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Joshua Wurman and Karen Kosiba

Abstract

A variety of vortex configurations observed at finescale with Doppler On Wheels (DOW) radars in and near the hook echoes of supercell thunderstorms are described. These include marginal/weak tornadoes, often with no documented condensation funnels, debris rings, or low-reflectivity eyes; multiple-vortex mesocyclones; multiple simultaneous tornadoes; satellite tornadoes; cyclonic–anticyclonic tornado pairs; multiple vortices within other multiple vortices; tornadoes with quasi-concentric multiple wind field maxima; lines of vortices outside tornadoes; and horizontal vortices. The kinematic structures of these different phenomena are documented and compared. The process of multiple vortex circulations evolving from and into tornadoes is documented. DOW observations suggest that there is no clear spatial-scale separation between multiple-vortex tornadoes and larger multiple-vortex circulations.

These different vortex configurations motivate a refined definition of what constitutes a tornado, excluding many multiple, weak, embedded, and tornado-associated vortices.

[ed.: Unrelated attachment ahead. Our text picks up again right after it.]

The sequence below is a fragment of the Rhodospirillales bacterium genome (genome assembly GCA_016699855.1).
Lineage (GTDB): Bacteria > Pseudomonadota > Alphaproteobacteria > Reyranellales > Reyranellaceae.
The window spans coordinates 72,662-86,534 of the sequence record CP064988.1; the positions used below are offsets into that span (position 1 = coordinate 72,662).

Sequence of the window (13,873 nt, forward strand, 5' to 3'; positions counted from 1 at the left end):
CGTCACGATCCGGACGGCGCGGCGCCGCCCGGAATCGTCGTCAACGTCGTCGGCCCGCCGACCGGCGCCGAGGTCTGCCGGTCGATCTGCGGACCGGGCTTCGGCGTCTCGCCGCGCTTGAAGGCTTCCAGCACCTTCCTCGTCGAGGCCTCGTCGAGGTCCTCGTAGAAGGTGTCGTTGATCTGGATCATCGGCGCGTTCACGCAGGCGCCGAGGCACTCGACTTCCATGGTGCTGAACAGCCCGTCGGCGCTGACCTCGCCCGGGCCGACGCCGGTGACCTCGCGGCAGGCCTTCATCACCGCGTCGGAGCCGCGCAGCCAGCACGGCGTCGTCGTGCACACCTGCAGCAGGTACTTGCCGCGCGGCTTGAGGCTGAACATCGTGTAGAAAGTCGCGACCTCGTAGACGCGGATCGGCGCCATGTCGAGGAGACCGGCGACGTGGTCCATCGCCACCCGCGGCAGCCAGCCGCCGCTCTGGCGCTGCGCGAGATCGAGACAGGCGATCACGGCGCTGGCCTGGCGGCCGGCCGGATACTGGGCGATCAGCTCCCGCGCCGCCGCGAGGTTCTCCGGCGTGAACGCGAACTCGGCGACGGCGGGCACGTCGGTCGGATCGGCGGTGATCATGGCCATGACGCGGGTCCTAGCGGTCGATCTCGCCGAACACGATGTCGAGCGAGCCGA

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Karen A. Kosiba and Joshua Wurman

Abstract

The finescale three-dimensional structure and evolution of the near-surface boundary layer of a tornado (TBL) is mapped for the first time. The multibeam Rapid-Scan Doppler on Wheels (RSDOW) collected data at several vertical levels, as low as 4, 6, 10, 12, 14, and 17 m above ground level (AGL), contemporaneously at 7-s intervals for several minutes in a tornado near Russell, Kansas, on 25 May 2012. Additionally, a mobile mesonet anemometer measured winds at 3.5 m AGL in the core flow region. The radar, anemometer, and ground-based velocity-track display (GBVTD) analyses reveal the peak wind intensity is very near the surface at ~5 m AGL, about 15% higher than at 10 m AGL and 25% higher than at ~40 m AGL. GBVTD analyses resolve a downdraft within the radius of maximum winds (RMW), which decreased in magnitude when varying estimates for debris centrifuging are included. Much of the inflow (from −1 to −7 m s−1) is at or below 10–14 m AGL, much shallower than reported previously. Surface outflow precedes tornado dissipation. Comparisons between large-eddy simulation (LES) predictions of the corner flow swirl ratio Sc and observed tornado intensity changes are consistent.

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Gary M. Lackmann, Brian Ancell, Matthew Bunkers, Ben Kirtman, Karen Kosiba, Amy McGovern, Lynn McMurdie, Zhaoxia Pu, Elizabeth Ritchie, and Henry P. Huntington
Open access